Clinical Progress and Coverage Policies in Immuno-Oncology - Episode 3
Antoni Ribas, MD, PhD: It’s quite clear by now that immuno-oncology is in a new pillar of therapy for advanced cancers. We’ve known a long time that the immune system could attack the cancer, but it only worked anecdotally. By understanding the biology of how the immune system relates to the cancer, we now have drugs that actually unleash the immune response to get in the immune system to attack cancer specifically. We’re seeing unprecedented levels of long-lasting responses in patients in multiple cancers, including the ones for which the PD-1 class of drugs are being approved—melanoma, lung cancer, Hodgkin’s disease, renal cell carcinoma. There are at least 15 cancers where there’s activity, and these drugs are being tested in many more.
The broad applicability of immunotherapy at this time for cancer is the PD-1 or PD-L1—blocking antibodies. By themselves, as single agents, they have very low toxicity profiles. They compare favorably to any other treatment that I have tested to chemotherapy, to radiation therapy. These are low-toxicity agents. They very specifically unleash T cells that are attacking the tumor, as opposed to T cells that attack other parts of the body.
A prior generation of these agents, the CTLA4-blocking antibodies, had broader toxicity, because they work upstream. They work when the immune system has been turned on. So, they can turn on immune cells that can attack different parts of the body, including the cancer. The PD-1—blocking antibodies act at the site of the T cells inside the tumor and are only unleashed then. That’s why the toxicity profile ranges from 10% to 15% of grade 3 to 4 toxicities. It’s much better than it was with the older immunotherapies.
The premise of immunotherapy is that once we get the immune response to attach the cancer, it should have memory leading to long-lasting responses because the immune system remembers. We were interested in immunotherapy for cancer for many years, but it only worked anecdotally. With the PD-1 and PD-L1—blocking antibodies, we’re seeing higher frequencies of the durable long-lasting responses. In my clinic, it’s made a big difference. I work in melanoma. I used to have a clinic that had a steady number of patients. Unfortunately, whenever I had new patients, the other patients were no longer coming anymore. Now, my clinic [volume] is going up. I’m accumulating a lot of patients that keep coming back and coming back, getting treatments or now off treatment, and instead of having a deadly disease [my patients] are seeming to be having a normal life for 3, 4 years, and going on.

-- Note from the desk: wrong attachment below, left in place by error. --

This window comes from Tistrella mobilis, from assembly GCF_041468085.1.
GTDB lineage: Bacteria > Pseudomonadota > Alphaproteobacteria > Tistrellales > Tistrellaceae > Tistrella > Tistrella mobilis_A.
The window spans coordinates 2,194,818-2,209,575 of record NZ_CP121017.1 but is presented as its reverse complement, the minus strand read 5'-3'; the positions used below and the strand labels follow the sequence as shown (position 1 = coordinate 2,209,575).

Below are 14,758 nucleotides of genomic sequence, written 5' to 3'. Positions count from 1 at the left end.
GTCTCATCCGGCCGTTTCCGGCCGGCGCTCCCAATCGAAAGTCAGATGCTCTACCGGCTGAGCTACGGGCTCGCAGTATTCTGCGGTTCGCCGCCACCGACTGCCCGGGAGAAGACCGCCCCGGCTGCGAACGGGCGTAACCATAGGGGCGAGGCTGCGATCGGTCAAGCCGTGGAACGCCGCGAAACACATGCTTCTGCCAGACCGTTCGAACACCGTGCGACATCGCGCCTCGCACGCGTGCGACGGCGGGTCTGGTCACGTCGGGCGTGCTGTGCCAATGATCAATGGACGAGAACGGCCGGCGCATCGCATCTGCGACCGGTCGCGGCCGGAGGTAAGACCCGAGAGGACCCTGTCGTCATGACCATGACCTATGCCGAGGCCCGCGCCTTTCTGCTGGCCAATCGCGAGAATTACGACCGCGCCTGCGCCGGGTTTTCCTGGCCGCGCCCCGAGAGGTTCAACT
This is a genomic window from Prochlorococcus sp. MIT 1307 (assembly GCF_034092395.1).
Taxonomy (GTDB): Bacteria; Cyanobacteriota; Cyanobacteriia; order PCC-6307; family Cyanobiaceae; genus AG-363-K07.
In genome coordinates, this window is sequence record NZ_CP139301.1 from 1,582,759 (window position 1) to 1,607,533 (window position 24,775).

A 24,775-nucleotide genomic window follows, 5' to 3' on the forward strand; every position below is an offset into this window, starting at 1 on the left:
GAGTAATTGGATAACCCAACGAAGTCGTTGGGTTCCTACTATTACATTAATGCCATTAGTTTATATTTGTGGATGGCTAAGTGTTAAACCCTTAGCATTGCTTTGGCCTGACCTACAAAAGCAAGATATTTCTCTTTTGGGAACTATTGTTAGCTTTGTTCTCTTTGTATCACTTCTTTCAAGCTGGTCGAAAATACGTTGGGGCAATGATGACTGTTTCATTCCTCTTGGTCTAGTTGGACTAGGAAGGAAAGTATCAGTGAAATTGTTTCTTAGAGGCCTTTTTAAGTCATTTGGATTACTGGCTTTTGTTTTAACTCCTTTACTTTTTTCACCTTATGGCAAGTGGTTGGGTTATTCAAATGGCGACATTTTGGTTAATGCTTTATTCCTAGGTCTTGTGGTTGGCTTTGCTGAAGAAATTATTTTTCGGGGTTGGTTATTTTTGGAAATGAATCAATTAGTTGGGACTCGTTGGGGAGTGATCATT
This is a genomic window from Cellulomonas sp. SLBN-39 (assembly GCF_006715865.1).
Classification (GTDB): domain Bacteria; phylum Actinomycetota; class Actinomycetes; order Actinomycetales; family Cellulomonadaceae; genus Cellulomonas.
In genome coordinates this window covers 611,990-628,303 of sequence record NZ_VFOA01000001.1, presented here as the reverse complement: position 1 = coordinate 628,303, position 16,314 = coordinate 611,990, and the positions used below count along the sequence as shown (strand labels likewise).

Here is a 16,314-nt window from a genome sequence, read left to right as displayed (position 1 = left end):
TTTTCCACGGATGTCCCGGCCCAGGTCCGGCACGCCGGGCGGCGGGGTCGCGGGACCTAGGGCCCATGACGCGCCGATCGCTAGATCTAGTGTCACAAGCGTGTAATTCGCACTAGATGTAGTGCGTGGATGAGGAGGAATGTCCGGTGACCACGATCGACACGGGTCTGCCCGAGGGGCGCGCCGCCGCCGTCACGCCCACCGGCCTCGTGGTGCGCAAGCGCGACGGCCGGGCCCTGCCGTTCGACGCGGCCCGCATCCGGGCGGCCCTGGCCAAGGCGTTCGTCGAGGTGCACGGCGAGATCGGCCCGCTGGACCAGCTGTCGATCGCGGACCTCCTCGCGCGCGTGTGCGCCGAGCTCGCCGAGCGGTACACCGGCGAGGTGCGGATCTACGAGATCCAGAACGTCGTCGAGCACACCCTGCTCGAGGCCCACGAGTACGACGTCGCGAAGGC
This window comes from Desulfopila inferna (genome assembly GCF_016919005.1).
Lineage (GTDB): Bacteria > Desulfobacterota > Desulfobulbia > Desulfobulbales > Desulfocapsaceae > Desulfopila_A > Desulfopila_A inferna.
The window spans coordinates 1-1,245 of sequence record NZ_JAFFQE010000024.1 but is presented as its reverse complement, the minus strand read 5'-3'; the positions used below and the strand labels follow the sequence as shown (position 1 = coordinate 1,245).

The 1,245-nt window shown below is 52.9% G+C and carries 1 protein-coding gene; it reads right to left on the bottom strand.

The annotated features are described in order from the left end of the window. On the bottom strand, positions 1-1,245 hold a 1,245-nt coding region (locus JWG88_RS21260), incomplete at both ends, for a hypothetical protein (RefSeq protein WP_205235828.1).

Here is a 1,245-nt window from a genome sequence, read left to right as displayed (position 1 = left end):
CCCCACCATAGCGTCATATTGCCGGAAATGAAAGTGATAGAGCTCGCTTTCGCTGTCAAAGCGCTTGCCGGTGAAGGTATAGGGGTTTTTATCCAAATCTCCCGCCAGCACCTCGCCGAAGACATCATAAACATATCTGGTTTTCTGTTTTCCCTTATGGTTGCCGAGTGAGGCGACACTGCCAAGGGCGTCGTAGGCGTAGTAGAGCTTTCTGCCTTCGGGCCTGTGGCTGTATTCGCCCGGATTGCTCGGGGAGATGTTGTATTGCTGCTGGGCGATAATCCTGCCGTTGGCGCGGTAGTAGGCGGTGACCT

Biomarkers for activity of PD-1 and PD-L1—blocking antibodies are obviously of great interest. We were able to select one-third of patients who respond to single-agent PD-1–blocking antibodies—either pembrolizumab, nivolumab, or the PD-L1–blocking antibodies—in melanoma, and we were able to achieve then 100% response rates. I think we have information to do this, but it’s hard to apply to clinic. Because, it’s not only PD-L1. PD-L1 is important when it’s reactive to the presence of T cells in the tumor.
So, if you’re looking for PD-L1, the next question is, are there immune system cells to be unleashed? If there’s PD-L1 and no immune system cells, there’s no point in unleashing them. If there are immune system cells that do not trigger the protection of the tumor by PD-L1, also there’s no need to unleash them. But, then the immune system cells need to find something that’s wrong in the cancer, need to differentiate the cancer cells from the normal cells. Then we start thinking about biomarkers that are within the cancer, like mutational load. The more mutations, the more likely the immune system has tried to attack the cancer specifically. We should be able to put it together, but there’s no assay that’s ready for clinical use, at this time at least. The PD-L1 biomarker alone is not enough. And it only gives only partial information that can enrich for the population for response, but will not tell us which patient is going to respond or not.
In melanoma, the FDA approvals of pembrolizumab and nivolumab have been, regardless of the biomarker of PD-L1. This is because early on, it was clear that patients with PD-L1 negative tumors could respond. And, also, we could see a percentage of patients with PD-L1—positive tumors who did not respond. I think that’s because it doesn’t capture all of the complexity; we need both PD-L1, and the presence of the immune system cells to be able to make sense of what PD-L1—positive or –negative means.
Also, the scoring of PD-L1 is usually done on the whole slide, as opposed to looking specifically in the area of where the immune system is trying to attack the cancer. And the cancer can try to protect itself through PD-L1. So, I think it’s a biomarker, that is not used in the field of melanoma, not only because of the clinical experience that is not supported, but also I think the biology of PD-L1 does not support using it as a single marker.